General Information
-Designed to hold up to 454 inmates between the ages of 16 and 21
-Particularly significant to look into as:
- Around 7,500 people aged 16-18 go through the Scottish justice system
each year
- Age 18 is the peak offending age for males and females therefore the
success of this prison is particularly vital.
-A high proportion of young offenders are housed in Polmont YOI, which
in March 2008 had 313 of the total 476 prisoners aged 16-18.
-Polmont has been subject to particularly high levels of overcrowding in
years, due to sentencing levels and major construction work on site.
-Separated into 8 halls for each type of prisoner:
-Short term prisoner up to 4 years (92)
-Under 18 young offenders (94
-Addiction Support Unit (92)
-Additional Support unit for Vulnerable Yos (91)
-Untried/Remand Yos (126)
-Admission Young Offenders (115)
-Long Term Prisoners over 4 years (88)
-Punishment and Segregation Unit (14)
-Family Contact Development Officers are in place in residential
areas working with prisoners on a daily basis. As part of their
secondary duties they attend the visit room to offer advice and
support to families.
• -The Visiting Committee (VC) : Visiting Committee members are
totally independent of prison staff. They are appointed as outside
observers. Their job is to check on the conditions in the prison, for
example food, warmth, decency, exercise and work, and to follow up
any matters that you may wish to raise with them.
• Incentives and Privileges Scheme: This was introduced to
Polmont in September 1997, based on a similar scheme that
operates in the English Prison Service.There are 3 levels of
privileges that operate in every residential area in Polmont - basic,
standard and enhanced. The principle of this scheme is to reward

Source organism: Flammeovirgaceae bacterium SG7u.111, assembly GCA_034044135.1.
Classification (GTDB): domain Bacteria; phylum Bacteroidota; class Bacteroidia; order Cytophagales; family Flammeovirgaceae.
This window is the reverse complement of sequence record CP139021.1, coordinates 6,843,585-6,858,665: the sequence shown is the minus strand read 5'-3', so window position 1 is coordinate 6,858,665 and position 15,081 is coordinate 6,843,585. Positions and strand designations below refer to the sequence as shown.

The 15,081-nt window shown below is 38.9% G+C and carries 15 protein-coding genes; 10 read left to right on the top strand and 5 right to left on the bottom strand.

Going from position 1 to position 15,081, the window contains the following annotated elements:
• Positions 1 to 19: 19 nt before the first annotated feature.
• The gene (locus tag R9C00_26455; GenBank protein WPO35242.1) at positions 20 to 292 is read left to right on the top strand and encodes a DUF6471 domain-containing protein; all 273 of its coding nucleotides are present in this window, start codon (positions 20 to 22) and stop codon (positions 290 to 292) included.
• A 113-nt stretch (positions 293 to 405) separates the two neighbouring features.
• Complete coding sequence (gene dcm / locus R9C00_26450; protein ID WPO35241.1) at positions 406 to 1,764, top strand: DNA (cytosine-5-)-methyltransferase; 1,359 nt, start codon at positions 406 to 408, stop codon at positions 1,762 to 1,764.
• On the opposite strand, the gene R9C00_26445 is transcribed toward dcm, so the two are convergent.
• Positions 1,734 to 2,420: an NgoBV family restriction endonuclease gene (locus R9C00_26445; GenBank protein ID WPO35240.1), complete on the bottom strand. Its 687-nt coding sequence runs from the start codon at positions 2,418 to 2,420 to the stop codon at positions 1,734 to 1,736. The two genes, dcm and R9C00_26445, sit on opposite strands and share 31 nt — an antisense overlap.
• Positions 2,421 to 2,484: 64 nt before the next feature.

good conduct and effort and to discourage anti-social behaviour in
all young offenders. Good conduct is rewarded by providing
additional access to:- Recreation, Visits, Private Cash and Personal
items in use.
Opportunities/ Re-habilitation
Work Allocation :Within the first week of admission, young offenders will be
allocated to a work placement within Polmont.
Initial work placements will depend on the length of sentence, supervision
level, level of education, previous experience and personal development.
-The current offer in prisons is split between provision delivered as part of
Learning, Skills and Employability (LSE) contracts and that offered through
Vocational Training (VT) in prisons.
VT: Catering, Bricklaying, Carpentry / Joinery, Engineers, Hairdressing,
Painting and decorating, Information Technology, Bricklaying, Plumbing,
Roofing & Plastering, Waste Management.
- Educational Opportunities for prisoners (LSE): Motherwell College provide
a Learning Centre Facility for Polmont Young Offenders including courses
in: Communications , English, Maths and Numeracy, Information
Technology, Creative Skills (Art/Craft, Cookery, Music), Employability, Life
Skills (Health and Safety, First Aid, Food Hygiene).
-In addition, each prison has a list of external
providers – including Jobcentre Plus, Careers Scotland and the voluntary
sector who provide learning and skills support.
-Although there is an increasing focus through 16+ Learning Choices on
effective needs assessment, young prisoners are disconnected from
local area developments from being accommodated in a national institution
for young offenders. This presents major barriers to maintaining links with
the local learning and skills infrastructure, limiting the prospects of them
making a smooth reintegration back into their community on release.
Within prison the learning and skills offer is voluntary and is not offered to all
prisoners. Those on remand and short sentences – the majority – miss out
on this opportunity and this should be reconsidered. Successfully engaging
with these excluded groups offers a chance to help break the cycle between